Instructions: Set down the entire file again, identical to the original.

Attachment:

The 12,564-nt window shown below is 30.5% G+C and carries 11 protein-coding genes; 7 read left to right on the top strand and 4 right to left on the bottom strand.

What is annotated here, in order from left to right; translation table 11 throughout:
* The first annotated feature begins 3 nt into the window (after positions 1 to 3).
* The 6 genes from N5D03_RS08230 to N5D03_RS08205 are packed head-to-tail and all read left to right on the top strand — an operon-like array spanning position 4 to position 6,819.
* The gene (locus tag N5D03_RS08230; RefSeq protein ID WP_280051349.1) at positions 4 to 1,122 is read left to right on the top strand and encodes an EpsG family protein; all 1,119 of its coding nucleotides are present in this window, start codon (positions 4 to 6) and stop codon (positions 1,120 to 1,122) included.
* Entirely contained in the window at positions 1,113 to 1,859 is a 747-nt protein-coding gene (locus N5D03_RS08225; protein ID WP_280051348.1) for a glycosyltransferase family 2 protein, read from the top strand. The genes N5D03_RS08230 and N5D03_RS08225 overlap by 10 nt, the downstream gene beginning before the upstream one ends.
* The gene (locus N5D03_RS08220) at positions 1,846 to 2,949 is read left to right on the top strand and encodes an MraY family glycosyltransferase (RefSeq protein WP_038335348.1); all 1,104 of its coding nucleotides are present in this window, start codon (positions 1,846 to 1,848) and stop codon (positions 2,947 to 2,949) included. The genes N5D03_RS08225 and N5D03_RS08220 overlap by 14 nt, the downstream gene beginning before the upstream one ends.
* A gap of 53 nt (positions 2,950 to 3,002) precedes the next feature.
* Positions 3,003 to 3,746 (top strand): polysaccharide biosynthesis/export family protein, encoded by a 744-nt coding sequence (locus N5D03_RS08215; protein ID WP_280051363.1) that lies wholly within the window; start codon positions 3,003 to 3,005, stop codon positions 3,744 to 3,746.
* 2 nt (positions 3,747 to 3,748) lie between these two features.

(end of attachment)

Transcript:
The 12,564-nt window shown below is 30.5% G+C and carries 11 protein-coding genes; 7 read left to right on the top strand and 4 right to left on the bottom strand.

What is annotated here, in order from left to right; translation table 11 throughout:
* The first annotated feature begins 3 nt into the window (after positions 1 to 3).
* The 6 genes from N5D03_RS08230 to N5D03_RS08205 are packed head-to-tail and all read left to right on the top strand — an operon-like array spanning position 4 to position 6,819.
* The gene (locus tag N5D03_RS08230; RefSeq protein ID WP_280051349.1) at positions 4 to 1,122 is read left to right on the top strand and encodes an EpsG family protein; all 1,119 of its coding nucleotides are present in this window, start codon (positions 4 to 6) and stop codon (positions 1,120 to 1,122) included.
* Entirely contained in the window at positions 1,113 to 1,859 is a 747-nt protein-coding gene (locus N5D03_RS08225; protein ID WP_280051348.1) for a glycosyltransferase family 2 protein, read from the top strand. The genes N5D03_RS08230 and N5D03_RS08225 overlap by 10 nt, the downstream gene beginning before the upstream one ends.
* The gene (locus N5D03_RS08220) at positions 1,846 to 2,949 is read left to right on the top strand and encodes an MraY family glycosyltransferase (RefSeq protein WP_038335348.1); all 1,104 of its coding nucleotides are present in this window, start codon (positions 1,846 to 1,848) and stop codon (positions 2,947 to 2,949) included. The genes N5D03_RS08225 and N5D03_RS08220 overlap by 14 nt, the downstream gene beginning before the upstream one ends.
* A gap of 53 nt (positions 2,950 to 3,002) precedes the next feature.
* Positions 3,003 to 3,746 (top strand): polysaccharide biosynthesis/export family protein, encoded by a 744-nt coding sequence (locus N5D03_RS08215; protein ID WP_280051363.1) that lies wholly within the window; start codon positions 3,003 to 3,005, stop codon positions 3,744 to 3,746.
* 2 nt (positions 3,747 to 3,748) lie between these two features.